13 Mar 2015

Youth scheme volunteers and local traders were among those visited in Powys border country by Police and Crime Commissioner Christopher Salmon.

His Your Voice day of activity in Presteigne and Knighton on March 11 also saw him meet individuals privately, with 20-minute appointments.

Issues raised included vandalism, the future of Knighton Police Station and anti-social behaviour.

Mr Salmon said: “Antisocial behaviour blights people’s lives and I’m glad to have launched a service with housing support specialists Gwalia to address the problem.

“Knighton Police Station remains open; I’m looking at options for the future of police bases but won’t make any local decision until residents have been consulted. I welcome the public’s thoughts and ideas on any policing and crime matters.”

Those who met Mr Salmon in Presteigne included members of Presteigne and Knighton Visually Impaired Self-Help Group, Presteigne and Norton town councillors and Presteigne Youth Project volunteers.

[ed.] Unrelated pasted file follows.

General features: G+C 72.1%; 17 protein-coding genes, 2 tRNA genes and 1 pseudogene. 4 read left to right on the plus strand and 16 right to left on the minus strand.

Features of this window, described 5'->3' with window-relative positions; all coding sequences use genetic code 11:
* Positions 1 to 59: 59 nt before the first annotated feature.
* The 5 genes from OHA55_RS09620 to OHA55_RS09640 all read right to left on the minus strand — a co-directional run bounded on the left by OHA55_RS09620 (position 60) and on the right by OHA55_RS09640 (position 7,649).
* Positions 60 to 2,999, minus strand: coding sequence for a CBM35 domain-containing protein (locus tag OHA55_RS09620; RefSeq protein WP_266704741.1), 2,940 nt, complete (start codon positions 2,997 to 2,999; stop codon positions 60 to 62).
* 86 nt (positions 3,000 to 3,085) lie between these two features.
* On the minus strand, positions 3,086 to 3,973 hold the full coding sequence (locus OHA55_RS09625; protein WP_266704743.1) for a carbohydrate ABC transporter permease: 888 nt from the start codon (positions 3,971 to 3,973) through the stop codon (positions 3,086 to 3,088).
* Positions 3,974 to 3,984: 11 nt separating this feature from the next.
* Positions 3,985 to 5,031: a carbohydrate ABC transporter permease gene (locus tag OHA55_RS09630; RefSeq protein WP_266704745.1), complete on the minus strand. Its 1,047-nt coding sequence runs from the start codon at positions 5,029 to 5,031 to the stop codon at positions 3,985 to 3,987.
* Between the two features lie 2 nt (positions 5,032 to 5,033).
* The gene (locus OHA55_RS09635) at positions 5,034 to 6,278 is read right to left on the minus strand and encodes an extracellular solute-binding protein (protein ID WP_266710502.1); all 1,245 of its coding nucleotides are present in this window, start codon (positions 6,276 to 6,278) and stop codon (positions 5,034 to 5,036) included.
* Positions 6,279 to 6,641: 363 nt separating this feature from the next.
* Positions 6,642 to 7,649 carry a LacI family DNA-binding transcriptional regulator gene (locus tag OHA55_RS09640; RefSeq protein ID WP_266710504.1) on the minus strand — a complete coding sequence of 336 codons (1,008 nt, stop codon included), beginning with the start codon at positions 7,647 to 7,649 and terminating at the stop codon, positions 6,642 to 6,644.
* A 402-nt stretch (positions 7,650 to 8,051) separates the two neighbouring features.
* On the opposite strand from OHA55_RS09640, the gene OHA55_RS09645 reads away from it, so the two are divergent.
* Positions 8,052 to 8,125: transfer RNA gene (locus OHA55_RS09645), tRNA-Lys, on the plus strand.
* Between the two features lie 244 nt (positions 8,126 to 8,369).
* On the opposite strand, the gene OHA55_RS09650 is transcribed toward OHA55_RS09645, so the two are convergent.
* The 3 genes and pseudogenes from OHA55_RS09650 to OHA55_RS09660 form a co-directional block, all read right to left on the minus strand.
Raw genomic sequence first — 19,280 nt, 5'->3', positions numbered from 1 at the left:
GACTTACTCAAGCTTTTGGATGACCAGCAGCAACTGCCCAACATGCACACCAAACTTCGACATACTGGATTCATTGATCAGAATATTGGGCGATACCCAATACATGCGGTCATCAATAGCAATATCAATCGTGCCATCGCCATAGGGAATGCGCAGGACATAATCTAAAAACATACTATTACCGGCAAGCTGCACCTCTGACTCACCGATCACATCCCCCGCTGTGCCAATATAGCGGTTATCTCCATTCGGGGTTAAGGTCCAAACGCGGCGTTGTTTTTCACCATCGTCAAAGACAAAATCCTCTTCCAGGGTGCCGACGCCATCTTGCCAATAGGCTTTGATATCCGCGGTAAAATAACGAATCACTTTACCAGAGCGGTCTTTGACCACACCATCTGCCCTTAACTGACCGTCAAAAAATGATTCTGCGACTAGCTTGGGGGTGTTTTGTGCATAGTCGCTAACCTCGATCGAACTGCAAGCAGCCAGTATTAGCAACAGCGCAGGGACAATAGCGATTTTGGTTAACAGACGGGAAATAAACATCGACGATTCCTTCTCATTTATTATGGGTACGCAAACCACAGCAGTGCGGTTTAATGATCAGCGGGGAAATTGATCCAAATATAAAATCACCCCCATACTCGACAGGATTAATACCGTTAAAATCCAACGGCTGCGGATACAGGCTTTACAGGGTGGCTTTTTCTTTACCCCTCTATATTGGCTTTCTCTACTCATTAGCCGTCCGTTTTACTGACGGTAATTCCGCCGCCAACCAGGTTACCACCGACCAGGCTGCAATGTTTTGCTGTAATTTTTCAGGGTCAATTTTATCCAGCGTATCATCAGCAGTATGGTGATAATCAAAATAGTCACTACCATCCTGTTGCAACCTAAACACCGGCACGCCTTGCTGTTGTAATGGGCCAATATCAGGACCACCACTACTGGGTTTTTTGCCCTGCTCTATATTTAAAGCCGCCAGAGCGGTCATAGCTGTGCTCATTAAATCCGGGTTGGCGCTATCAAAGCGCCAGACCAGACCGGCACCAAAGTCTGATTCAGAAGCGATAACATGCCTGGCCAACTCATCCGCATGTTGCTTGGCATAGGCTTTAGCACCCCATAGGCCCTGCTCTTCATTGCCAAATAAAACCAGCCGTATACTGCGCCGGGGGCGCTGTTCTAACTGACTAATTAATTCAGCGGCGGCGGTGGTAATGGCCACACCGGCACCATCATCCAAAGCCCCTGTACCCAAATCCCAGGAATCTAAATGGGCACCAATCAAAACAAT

In Knighton he met PCSO Simon Caine, Tuffins Co-operative staff and town councillors.

The Commissioner oversees an annual Dyfed-Powys policing fund of around £96m. As the elected voice of the public, he makes the police answerable to the communities they serve.

He works in partnership across a range of agencies to ensure a unified approach to preventing and reducing crime.

In his first two years in office, his key achievements have included more police officers, improved access to the police, reduced policing costs and the launch of the Commissioner's Fund for community initiatives.

Mr Salmon has arranged 12 Your Voice days through 2015 – three in each Dyfed-Powys county of Carmarthenshire, Ceredigion, Pembrokeshire and Powys.

The schedule includes: Llanelli and Burry Port; St Davids and Fishguard; Aberystwyth; Carmarthen and St Clears; Builth Wells and Brecon; New Quay and Aberaeron. In January he visited south Pembrokeshire and last month he called on the Lampeter area of Ceredigion.